How did an Irishman become one of the Fathers of Confederation? The story begins, oddly enough, with a young man living in the United States. Thomas D’Arcy McGee originally immigrated to the United States during the wave of immigration in the 1840s. Settling down in Massachusetts, he wrote pieces with a nationalist slant for newspapers destined for the Irish diaspora that had also settled in the area. Raised from an early age with stories of Irish culture from his parents, his identity was shaped in identifying with the Irish which developed into a form of nationalism. Initially advocating an annexation of Canada to the United States, after the rise of anti-immigration sentiments within the United States in the late 1840s, he fled to Canada East, proclaiming it to be more tolerant than his former home. Settling in Montréal in 1857, he was elected as a deputy in the Legislative Assembly the very same year.
It was the very concept of nationalism that drew McGee to the idea of Confederation. Very shortly after he arrived in the Province of Canada, he subscribed to the idea and advocated it through his newspaper, the New Era, tying in the idea of a confederation that held immigration as one of its pillars of stability and the building of railroads as a way to connect the country and create economic growth. Seeing the French Canadians as the Irish of English Canada, he sought to apply many of his Irish nationalist ideas to French Canada in order to help them preserve their culture, both linguistic and religious, the latter of which was shared by many of his Irish allies. McGee also advocated for the right for Catholics to be educated about their religion in their own schools in Canada West, where most others were Protestants. McGee was an active participant in the Charlottetown and Quebec conferences that ironed out the articles that would eventually become the British North America Act.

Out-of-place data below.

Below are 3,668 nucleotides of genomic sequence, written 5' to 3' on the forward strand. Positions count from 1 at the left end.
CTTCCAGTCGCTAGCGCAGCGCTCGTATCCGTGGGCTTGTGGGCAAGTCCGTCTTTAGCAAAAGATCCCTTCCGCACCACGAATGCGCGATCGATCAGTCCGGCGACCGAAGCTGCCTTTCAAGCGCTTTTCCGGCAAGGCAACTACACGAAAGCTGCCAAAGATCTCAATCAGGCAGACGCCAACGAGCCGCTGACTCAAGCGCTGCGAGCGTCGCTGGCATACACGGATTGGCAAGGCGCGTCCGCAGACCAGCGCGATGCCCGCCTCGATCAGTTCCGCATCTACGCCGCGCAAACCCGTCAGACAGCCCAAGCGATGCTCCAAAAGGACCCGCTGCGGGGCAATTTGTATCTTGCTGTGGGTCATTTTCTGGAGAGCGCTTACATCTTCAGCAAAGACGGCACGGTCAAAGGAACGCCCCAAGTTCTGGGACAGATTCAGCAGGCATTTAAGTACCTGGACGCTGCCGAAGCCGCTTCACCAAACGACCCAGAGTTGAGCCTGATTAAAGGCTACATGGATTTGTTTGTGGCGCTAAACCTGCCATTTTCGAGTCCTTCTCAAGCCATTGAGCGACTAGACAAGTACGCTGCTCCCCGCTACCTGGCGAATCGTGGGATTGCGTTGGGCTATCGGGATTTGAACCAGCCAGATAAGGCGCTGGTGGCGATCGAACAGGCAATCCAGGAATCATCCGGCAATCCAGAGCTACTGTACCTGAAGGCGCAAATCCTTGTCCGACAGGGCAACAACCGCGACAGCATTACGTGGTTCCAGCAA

His nationalist ideas were not as radical as some, and ultimately it might have been McGee’s more moderate ideals that led to his murder. McGee’s ideals of pacifist nationalist clashed with those of the Fenians, a radical Irish nationalist group that believed in violence as the means for Irish independence. In April 1868, McGee was murdered early in the morning as he returned from a Parliamentary debate. His untimely and violent death sent shock waves through the community, with eighty thousand people out of about one hundred and twenty thousand in Montréal attending the statesman’s funeral. John A. Macdonald, the Prime Minister of the newly-created Dominion of Canada, immediately took a personal interest in seeing McGee’s murderer brought to trial. The man charged with McGee’s assassination was an Irish tailor, Patrick James Whelan, and newspapers of the day tended to emphasise the fact that Whelan may have been involved with the Fenian movement. It was, however, a gun owned by Whelan that fired the fatal shot, yet it was the burden for the lawyers trying Whelan to prove that Whelan was the man that pulled the trigger.
Whelan was tried for murder, with John A. Macdonald seated in the courtroom during the trial. While evidence that Whelan was ultimately the person who shot McGee remains dubious at best, a jury nonetheless convicted him for D’Arcy McGee’s murder. Executed in February of 1869, Whelan professed his innocence to the very end but also stated that he knew who was responsible for McGee’s death. His execution was the country’s last public hanging.